Unfortunately, neoliberalism is likely to plague the planet for some decades to come. Despite a disastrous record of accomplishment for ordinary people and the environment (Smith, 2013) neoliberal policies are too entrenched into too many global systems to be quickly removed, and the beneficiaries of neoliberal economic structures hold many of the levers of global power and will do for some time to come (Piketty & Goldhammer. 2014). To stress the point again: How economies operate and how resources are allocated is now mostly decided outside the tent of democracy. A true political re-think of resource distribution is either decades or a global revolution away.
So, how does this parlous situation influence social work in New Zealand? Above all it leaves us with a long-term responsibility to not collude with arguments that tell us celebrating diversity is enough. My own perspective is that we have come out of a nine-year tunnel of cruelty for individuals involved with social welfare systems. Let’s not pretend otherwise, it has been a punishing and vicious nine years for the poor and the marginalised. We now have a government aiming to dial back the viciousness. I am very pleased about this. As a social worker I prefer minimal government cruelty as opposed to maximum. That said, it does not matter how much this government is in love with notions of kindness and support rather than cruelty and punishment; their economic wriggle room is minimal and the same systems that crush many to the bottom while enabling ridiculous wealth for the very few will continue unabated.
The social work response: Social work as a profession can have several responses to this situation of a government aiming for minimal cruelty within an implacable global system that allows very little room to make real changes in how distribution occurs.
Firstly: of course, we can support moves away from cruelty towards kindness. That is only sensible.
Secondly: we can continue to support points of view and government policy that recognises that people’s dismal life circumstances are not usually of their own making.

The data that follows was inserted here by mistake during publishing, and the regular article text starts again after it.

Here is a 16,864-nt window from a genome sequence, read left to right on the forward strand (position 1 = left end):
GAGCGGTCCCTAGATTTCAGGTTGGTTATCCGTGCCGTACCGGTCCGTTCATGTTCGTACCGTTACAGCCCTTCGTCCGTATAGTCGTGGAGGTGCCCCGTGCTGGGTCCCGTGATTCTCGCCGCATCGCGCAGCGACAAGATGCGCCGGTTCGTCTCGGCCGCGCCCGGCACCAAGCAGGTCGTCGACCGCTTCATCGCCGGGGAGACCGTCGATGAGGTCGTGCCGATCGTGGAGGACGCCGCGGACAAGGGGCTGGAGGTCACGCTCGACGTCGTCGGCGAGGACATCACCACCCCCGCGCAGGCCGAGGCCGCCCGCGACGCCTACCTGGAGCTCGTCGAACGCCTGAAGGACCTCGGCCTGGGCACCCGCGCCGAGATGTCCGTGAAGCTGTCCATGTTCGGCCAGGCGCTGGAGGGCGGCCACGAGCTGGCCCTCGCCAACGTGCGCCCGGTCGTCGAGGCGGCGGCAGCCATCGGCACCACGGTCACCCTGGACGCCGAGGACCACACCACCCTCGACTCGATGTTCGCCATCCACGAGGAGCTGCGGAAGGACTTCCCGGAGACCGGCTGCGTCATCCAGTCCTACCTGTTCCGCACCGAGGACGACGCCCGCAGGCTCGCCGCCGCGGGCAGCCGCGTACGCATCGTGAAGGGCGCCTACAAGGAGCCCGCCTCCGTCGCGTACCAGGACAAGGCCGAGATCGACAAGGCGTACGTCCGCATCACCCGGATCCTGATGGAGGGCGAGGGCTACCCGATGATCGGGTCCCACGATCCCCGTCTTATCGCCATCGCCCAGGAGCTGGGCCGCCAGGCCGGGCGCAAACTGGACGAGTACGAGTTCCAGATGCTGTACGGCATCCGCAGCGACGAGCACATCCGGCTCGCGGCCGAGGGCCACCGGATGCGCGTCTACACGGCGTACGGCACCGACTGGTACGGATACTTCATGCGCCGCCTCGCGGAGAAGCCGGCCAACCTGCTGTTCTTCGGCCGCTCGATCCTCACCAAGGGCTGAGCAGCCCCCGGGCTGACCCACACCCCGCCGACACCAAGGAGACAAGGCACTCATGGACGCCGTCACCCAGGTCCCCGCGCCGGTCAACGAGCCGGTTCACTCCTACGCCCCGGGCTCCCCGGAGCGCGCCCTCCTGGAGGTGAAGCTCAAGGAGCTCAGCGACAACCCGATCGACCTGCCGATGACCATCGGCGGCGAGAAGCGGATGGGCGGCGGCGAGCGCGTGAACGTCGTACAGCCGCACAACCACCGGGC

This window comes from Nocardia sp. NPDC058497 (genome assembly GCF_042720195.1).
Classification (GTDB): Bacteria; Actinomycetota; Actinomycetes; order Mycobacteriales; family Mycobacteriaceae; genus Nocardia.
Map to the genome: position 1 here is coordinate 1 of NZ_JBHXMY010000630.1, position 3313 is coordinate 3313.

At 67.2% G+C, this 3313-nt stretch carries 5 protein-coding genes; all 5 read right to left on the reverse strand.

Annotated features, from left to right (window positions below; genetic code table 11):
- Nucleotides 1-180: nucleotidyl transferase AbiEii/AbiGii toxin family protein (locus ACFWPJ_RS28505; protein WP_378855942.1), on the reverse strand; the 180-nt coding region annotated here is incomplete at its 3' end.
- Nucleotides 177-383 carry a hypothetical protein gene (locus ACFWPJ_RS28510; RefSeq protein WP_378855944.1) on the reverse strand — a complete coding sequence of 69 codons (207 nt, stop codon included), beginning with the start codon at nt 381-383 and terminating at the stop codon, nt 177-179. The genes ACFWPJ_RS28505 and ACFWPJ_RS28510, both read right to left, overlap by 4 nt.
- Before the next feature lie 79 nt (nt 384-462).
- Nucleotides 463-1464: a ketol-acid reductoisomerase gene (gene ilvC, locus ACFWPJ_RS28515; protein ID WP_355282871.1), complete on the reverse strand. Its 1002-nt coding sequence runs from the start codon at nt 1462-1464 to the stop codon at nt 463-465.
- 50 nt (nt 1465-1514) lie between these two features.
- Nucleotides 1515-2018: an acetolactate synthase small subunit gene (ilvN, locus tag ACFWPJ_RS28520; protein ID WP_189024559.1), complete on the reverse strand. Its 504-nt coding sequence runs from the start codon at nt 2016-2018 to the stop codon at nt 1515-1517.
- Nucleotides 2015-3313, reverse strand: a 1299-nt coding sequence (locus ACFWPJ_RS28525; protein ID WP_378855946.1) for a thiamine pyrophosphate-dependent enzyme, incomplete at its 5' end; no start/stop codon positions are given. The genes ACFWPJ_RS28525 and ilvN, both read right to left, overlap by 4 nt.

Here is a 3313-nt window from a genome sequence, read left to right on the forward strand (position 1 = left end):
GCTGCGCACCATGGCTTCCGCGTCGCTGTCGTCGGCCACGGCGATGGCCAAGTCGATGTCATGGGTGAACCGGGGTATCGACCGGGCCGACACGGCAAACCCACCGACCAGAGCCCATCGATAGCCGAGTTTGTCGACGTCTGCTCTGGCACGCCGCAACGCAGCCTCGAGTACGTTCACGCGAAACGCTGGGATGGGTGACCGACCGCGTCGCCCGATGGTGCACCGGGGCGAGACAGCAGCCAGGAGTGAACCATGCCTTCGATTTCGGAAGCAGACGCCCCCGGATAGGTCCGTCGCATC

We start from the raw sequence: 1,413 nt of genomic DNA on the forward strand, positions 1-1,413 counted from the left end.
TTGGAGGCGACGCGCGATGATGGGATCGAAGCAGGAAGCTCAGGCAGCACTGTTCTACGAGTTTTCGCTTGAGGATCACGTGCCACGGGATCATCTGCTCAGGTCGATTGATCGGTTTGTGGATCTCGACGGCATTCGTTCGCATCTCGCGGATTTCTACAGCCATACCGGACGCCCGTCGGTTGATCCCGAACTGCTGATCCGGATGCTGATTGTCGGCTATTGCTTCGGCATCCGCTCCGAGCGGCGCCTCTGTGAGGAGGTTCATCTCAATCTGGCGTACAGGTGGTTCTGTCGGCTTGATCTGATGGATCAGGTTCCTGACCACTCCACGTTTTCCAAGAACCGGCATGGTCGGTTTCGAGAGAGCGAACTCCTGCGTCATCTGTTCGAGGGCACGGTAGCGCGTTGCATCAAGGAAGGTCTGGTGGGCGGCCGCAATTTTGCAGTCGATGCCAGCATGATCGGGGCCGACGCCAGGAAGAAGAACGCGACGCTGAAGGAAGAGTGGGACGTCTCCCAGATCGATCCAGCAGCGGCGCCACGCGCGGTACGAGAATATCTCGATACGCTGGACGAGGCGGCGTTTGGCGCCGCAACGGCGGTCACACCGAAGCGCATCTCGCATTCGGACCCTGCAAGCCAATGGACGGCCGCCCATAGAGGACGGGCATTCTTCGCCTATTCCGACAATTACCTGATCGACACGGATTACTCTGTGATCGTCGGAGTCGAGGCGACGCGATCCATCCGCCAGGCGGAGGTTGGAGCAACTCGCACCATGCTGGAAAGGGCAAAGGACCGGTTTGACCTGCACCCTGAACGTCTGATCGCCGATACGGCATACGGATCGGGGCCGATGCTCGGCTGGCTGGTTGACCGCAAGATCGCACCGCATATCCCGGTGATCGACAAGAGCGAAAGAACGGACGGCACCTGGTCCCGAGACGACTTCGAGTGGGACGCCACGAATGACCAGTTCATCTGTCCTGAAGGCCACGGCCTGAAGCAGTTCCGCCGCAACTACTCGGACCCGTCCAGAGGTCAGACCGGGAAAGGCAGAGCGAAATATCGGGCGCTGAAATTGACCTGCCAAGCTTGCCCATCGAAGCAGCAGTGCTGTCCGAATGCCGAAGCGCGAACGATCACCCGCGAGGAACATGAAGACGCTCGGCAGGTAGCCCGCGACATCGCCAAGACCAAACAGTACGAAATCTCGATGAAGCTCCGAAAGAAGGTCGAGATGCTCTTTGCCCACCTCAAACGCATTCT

Thirdly: and I believe this to be a critical point: We can be suspicious of the distraction of being asked to celebrate diversity and always instead ask the question – ‘what about the money?’. As the newly elected politicians tire and begin to recognise the limits of their ability to influence real changes around the distribution of wealth, the celebration of diversity, and small wins for the disadvantaged amongst the contested needs of diverse groups can be a safe place of retreat. We should not support these hiding places – but instead need to keep asking: ‘Where is the money?’
We need to continue to hold our politicians to account as we wait for the inevitable global sea-change that brings the decline of neoliberalism’s authority over our economies and societies. It is critical that we forcefully take our politicians back, and back again, to the table of redistribution and vital that the social work profession is not diverted by celebrations of diversity from recognising the immiserating effects of inequities of distribution in our societies.
Image credit: Ugg Boy
Fraser, N. Honneth, Axel. (2003). Recognition or Redistribution? A political- philosophical exchange. Verso – New Left Books. London United Kingdom.
Gergen, K, J. (1995). Social construction and the transformation of identity politics. New York: Basic Books.
Harvey, David. (2013). A Brief History of Neoliberalism . OUP Oxford. Kindle Edition
Piketty, T., & Goldhammer, A. (2014). Capital in the twenty-first century. Cambridge Massachusetts: The Belknap Press of Harvard University Press.
Smith, R. (2013). Sleepwalking to Extinction’: Capitalism and the Destruction of Life and Earth. Downloaded from: https://www.commondreams.org/view/2013/11/15-3